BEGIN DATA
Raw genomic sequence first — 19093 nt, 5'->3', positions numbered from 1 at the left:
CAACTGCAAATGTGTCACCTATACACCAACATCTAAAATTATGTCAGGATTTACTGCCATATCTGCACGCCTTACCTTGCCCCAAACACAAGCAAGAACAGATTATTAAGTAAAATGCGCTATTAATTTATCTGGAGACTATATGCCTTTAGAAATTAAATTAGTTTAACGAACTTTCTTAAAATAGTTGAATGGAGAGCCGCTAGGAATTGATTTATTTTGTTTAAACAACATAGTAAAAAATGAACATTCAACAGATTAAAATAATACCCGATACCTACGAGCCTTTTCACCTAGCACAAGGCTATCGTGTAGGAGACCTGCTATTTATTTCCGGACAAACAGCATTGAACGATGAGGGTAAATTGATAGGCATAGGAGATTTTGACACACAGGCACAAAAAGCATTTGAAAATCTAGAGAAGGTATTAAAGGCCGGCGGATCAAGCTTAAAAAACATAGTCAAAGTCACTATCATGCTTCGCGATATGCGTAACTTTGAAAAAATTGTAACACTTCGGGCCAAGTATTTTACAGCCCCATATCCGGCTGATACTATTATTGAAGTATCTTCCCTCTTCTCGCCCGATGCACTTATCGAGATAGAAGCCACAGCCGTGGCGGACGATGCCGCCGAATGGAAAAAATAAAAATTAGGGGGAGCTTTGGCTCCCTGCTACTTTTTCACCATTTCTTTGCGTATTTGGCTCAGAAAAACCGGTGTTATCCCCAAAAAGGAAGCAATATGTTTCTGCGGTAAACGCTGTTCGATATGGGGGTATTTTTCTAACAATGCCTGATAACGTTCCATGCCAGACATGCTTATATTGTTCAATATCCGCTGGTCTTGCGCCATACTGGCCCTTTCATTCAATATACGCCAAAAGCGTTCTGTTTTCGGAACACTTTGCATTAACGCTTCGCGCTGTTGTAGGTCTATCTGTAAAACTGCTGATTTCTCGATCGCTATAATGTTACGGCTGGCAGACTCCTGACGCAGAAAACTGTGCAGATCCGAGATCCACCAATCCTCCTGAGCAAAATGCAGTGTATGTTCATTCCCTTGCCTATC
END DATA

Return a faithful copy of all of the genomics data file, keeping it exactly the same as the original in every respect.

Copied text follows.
Raw genomic sequence first — 19093 nt, 5'->3', positions numbered from 1 at the left:
CAACTGCAAATGTGTCACCTATACACCAACATCTAAAATTATGTCAGGATTTACTGCCATATCTGCACGCCTTACCTTGCCCCAAACACAAGCAAGAACAGATTATTAAGTAAAATGCGCTATTAATTTATCTGGAGACTATATGCCTTTAGAAATTAAATTAGTTTAACGAACTTTCTTAAAATAGTTGAATGGAGAGCCGCTAGGAATTGATTTATTTTGTTTAAACAACATAGTAAAAAATGAACATTCAACAGATTAAAATAATACCCGATACCTACGAGCCTTTTCACCTAGCACAAGGCTATCGTGTAGGAGACCTGCTATTTATTTCCGGACAAACAGCATTGAACGATGAGGGTAAATTGATAGGCATAGGAGATTTTGACACACAGGCACAAAAAGCATTTGAAAATCTAGAGAAGGTATTAAAGGCCGGCGGATCAAGCTTAAAAAACATAGTCAAAGTCACTATCATGCTTCGCGATATGCGTAACTTTGAAAAAATTGTAACACTTCGGGCCAAGTATTTTACAGCCCCATATCCGGCTGATACTATTATTGAAGTATCTTCCCTCTTCTCGCCCGATGCACTTATCGAGATAGAAGCCACAGCCGTGGCGGACGATGCCGCCGAATGGAAAAAATAAAAATTAGGGGGAGCTTTGGCTCCCTGCTACTTTTTCACCATTTCTTTGCGTATTTGGCTCAGAAAAACCGGTGTTATCCCCAAAAAGGAAGCAATATGTTTCTGCGGTAAACGCTGTTCGATATGGGGGTATTTTTCTAACAATGCCTGATAACGTTCCATGCCAGACATGCTTATATTGTTCAATATCCGCTGGTCTTGCGCCATACTGGCCCTTTCATTCAATATACGCCAAAAGCGTTCTGTTTTCGGAACACTTTGCATTAACGCTTCGCGCTGTTGTAGGTCTATCTGTAAAACTGCTGATTTCTCGATCGCTATAATGTTACGGCTGGCAGACTCCTGACGCAGAAAACTGTGCAGATCCGAGATCCACCAATCCTCCTGAGCAAAATGCAGTGTATGTTCATTCCCTTGCCTATC